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Is More Regulation Coming to Crowdfunding and P2P Lending?

Property Crowd, (following its acquisition by Global Alternatives) has now been relaunched as a cross-border property crowdfunding platform established exclusively for institutional grade real estate investments. The platform enables global real estate managers and lenders to offer debt and equity investment opportunities to professional investors.

The firm says that 2016 has been a difficult year for P2P (peer-to-peer) and crowdfunding and that further scrutiny from the FCA implies that the sector is likely to shift towards professional investors and away from retail – as has been the case in the US.

Founder and CEO of Global Alternatives, Rohin Modasia, has been an active investor in UK property for nearly 20 years. Rohin started his career with Goldman Sachs in 1998, developing a deep understanding of how property could be traded in the way equities, bonds, commodities and currencies trade; in real time and with low transaction costs.

I ask Rohin to elaborate on why 2016 has been such a difficult year for P2P lending, especially considering that a recent report by AltFi estimated that the UK P2P market grew by 26% in the year to August 2016.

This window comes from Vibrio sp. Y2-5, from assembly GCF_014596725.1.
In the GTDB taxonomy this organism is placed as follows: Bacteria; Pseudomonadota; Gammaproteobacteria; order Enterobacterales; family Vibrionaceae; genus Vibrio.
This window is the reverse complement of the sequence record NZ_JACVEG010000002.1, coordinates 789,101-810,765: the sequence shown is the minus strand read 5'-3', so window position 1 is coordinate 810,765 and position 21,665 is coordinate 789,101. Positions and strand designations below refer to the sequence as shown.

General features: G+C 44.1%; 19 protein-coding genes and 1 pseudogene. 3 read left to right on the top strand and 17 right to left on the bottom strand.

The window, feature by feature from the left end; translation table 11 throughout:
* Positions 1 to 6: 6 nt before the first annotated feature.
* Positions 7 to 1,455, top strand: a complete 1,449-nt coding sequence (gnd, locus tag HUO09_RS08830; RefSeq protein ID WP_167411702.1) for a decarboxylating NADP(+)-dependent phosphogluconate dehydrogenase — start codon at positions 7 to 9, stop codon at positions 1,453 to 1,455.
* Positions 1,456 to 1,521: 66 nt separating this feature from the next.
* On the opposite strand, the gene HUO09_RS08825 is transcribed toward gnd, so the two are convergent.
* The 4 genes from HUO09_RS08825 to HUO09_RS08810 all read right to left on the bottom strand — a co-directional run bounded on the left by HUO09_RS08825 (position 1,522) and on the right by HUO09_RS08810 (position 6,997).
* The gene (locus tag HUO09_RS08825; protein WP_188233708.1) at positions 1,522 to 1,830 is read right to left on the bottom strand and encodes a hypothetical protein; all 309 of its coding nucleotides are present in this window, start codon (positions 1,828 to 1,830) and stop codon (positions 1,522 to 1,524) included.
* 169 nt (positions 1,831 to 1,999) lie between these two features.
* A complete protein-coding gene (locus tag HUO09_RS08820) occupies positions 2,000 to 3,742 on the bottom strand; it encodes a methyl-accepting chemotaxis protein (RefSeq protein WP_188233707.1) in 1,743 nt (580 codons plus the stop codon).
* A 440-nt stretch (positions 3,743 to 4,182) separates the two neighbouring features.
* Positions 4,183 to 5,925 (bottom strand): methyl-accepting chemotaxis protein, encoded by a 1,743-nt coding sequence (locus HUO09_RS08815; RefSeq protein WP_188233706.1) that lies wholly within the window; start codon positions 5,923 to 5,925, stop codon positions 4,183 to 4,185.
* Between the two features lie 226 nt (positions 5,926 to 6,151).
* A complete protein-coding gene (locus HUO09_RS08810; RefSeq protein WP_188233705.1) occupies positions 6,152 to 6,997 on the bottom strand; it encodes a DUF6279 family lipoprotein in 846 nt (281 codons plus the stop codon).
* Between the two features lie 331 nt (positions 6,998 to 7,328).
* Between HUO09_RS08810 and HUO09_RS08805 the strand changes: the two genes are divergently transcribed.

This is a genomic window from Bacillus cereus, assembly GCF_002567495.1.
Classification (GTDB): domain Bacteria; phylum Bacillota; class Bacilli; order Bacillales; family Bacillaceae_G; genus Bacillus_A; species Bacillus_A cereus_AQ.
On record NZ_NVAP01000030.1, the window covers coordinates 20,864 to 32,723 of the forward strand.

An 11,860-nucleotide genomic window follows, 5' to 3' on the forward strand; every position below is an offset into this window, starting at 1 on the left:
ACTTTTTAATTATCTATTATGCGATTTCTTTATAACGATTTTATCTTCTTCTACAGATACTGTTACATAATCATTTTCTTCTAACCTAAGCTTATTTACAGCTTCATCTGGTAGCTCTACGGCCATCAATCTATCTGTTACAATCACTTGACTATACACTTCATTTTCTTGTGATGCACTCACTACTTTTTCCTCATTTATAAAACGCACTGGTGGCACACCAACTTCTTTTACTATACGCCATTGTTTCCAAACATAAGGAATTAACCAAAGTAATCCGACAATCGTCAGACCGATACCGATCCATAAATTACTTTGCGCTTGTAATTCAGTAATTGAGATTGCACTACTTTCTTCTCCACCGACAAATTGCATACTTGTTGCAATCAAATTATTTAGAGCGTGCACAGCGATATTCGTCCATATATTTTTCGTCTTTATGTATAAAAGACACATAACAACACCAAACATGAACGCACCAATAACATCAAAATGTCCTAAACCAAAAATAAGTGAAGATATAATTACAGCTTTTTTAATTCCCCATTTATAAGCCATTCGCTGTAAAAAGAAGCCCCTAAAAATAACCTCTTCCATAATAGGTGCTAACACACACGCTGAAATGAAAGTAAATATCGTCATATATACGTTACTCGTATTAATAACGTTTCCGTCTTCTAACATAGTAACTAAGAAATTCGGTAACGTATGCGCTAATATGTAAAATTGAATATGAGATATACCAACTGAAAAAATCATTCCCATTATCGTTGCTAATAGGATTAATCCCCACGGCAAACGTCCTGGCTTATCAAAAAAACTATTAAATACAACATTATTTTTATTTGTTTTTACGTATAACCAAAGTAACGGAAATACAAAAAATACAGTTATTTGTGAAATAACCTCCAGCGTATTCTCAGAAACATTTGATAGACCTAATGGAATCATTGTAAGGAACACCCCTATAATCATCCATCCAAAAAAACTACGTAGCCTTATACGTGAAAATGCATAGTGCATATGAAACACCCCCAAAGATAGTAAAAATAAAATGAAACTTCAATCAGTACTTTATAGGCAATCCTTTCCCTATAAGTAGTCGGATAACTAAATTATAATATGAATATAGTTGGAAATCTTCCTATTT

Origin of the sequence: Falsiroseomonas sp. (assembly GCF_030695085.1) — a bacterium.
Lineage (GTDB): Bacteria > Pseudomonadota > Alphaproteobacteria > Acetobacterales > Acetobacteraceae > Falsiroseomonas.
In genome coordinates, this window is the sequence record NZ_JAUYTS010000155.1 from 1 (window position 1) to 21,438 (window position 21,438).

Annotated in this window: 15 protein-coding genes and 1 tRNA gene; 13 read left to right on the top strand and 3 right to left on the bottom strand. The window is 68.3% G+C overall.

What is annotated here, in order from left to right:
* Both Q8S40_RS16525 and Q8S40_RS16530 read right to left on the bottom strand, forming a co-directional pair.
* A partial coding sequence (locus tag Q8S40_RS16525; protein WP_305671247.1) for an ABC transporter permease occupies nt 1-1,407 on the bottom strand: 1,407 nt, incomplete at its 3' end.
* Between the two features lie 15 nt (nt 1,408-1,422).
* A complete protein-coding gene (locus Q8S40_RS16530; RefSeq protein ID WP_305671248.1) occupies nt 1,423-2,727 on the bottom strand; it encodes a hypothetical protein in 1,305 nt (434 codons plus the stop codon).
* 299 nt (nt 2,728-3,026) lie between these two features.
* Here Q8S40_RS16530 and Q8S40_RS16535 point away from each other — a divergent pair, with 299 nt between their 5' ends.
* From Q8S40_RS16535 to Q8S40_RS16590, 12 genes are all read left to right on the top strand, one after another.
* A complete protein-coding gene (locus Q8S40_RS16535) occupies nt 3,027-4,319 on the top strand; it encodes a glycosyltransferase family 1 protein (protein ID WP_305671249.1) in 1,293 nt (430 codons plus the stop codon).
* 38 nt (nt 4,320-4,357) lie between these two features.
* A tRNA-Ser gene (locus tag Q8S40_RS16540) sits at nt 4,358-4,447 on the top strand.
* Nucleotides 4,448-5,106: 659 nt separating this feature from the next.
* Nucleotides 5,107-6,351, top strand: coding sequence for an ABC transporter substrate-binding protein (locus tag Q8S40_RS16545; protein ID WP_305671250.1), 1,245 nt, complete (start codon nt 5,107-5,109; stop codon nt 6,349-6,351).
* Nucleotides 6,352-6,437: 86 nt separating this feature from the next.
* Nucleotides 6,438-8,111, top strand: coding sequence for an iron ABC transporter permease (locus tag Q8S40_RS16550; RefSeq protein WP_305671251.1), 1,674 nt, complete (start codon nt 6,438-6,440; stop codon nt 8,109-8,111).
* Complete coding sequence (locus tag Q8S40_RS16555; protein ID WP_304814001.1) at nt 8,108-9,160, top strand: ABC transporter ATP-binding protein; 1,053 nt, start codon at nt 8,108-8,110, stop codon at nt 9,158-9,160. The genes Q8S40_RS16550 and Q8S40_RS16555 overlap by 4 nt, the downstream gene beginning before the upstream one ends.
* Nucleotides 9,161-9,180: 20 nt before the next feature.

“Well, I think it’s all relative”, replies Rohin, adding, “many people would not call 26% year on year growth ‘a difficult year’ and it was as high as 55% year on year during Q1 2016. That said, sentiment toward P2P and crowdfunding has certainly been hit by some high profile trip-ups in both spaces. Earlier this year, we witnessed the US-based Lending Club debacle unfold, and closer to home, claims processor, Rebus, fell into administration, representing the largest failure of an equity crowdfunding deal to date. Both have been negative for sentiment, but perhaps most crucially, the returns simply haven’t lived up to expectations. 

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